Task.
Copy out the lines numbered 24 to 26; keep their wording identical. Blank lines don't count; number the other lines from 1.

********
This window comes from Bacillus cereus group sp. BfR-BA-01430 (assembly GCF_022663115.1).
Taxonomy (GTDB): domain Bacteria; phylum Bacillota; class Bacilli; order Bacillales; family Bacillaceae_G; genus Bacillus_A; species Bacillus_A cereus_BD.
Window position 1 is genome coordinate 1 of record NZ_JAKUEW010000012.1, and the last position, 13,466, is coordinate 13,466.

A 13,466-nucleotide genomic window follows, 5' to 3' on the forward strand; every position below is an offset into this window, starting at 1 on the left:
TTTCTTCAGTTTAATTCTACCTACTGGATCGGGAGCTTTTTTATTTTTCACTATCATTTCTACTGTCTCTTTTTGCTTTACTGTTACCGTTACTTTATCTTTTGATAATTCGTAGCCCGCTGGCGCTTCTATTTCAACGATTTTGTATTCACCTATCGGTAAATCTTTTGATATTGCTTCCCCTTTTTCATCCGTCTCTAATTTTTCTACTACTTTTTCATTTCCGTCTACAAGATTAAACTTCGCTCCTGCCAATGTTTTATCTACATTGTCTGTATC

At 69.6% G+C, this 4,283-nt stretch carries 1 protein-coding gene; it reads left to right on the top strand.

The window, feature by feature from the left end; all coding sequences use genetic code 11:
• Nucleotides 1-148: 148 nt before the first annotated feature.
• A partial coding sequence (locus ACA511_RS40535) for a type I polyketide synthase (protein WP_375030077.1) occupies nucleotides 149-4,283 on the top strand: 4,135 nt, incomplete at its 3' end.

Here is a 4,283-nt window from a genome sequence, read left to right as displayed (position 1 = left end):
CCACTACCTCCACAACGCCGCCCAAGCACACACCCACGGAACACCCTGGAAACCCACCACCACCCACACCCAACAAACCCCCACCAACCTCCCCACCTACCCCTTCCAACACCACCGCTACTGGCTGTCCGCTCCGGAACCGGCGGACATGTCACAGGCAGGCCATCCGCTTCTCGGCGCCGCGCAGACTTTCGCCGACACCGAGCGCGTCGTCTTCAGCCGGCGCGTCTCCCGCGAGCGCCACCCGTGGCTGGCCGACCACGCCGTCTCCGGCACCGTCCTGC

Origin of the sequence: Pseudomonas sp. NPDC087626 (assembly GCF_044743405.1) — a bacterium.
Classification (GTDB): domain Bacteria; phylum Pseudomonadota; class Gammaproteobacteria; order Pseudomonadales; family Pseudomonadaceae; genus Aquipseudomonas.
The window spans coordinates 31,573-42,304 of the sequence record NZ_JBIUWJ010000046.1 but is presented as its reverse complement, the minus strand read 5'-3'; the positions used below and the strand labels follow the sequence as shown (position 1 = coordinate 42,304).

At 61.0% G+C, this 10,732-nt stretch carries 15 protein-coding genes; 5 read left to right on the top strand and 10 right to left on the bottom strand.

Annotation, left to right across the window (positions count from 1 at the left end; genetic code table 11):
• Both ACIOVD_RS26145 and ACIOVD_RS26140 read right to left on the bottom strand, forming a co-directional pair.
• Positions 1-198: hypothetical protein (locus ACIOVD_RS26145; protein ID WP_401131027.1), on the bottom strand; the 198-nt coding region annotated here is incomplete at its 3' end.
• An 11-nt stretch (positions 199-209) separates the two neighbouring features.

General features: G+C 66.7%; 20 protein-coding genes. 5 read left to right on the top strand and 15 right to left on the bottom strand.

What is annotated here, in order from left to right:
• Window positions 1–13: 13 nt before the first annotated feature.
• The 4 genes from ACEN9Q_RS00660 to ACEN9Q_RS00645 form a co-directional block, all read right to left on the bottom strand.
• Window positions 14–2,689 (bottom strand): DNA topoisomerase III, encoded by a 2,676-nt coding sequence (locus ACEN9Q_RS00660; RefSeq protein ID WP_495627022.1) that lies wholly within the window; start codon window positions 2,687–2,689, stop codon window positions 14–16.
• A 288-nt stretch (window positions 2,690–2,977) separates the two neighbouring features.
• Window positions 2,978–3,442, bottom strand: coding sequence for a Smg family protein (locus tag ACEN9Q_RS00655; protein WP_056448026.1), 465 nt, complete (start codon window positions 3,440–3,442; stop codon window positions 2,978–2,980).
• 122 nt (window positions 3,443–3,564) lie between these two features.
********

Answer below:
• Window positions 14–2,689 (bottom strand): DNA topoisomerase III, encoded by a 2,676-nt coding sequence (locus ACEN9Q_RS00660; RefSeq protein ID WP_495627022.1) that lies wholly within the window; start codon window positions 2,687–2,689, stop codon window positions 14–16.
• A 288-nt stretch (window positions 2,690–2,977) separates the two neighbouring features.
• Window positions 2,978–3,442, bottom strand: coding sequence for a Smg family protein (locus tag ACEN9Q_RS00655; protein WP_056448026.1), 465 nt, complete (start codon window positions 3,440–3,442; stop codon window positions 2,978–2,980).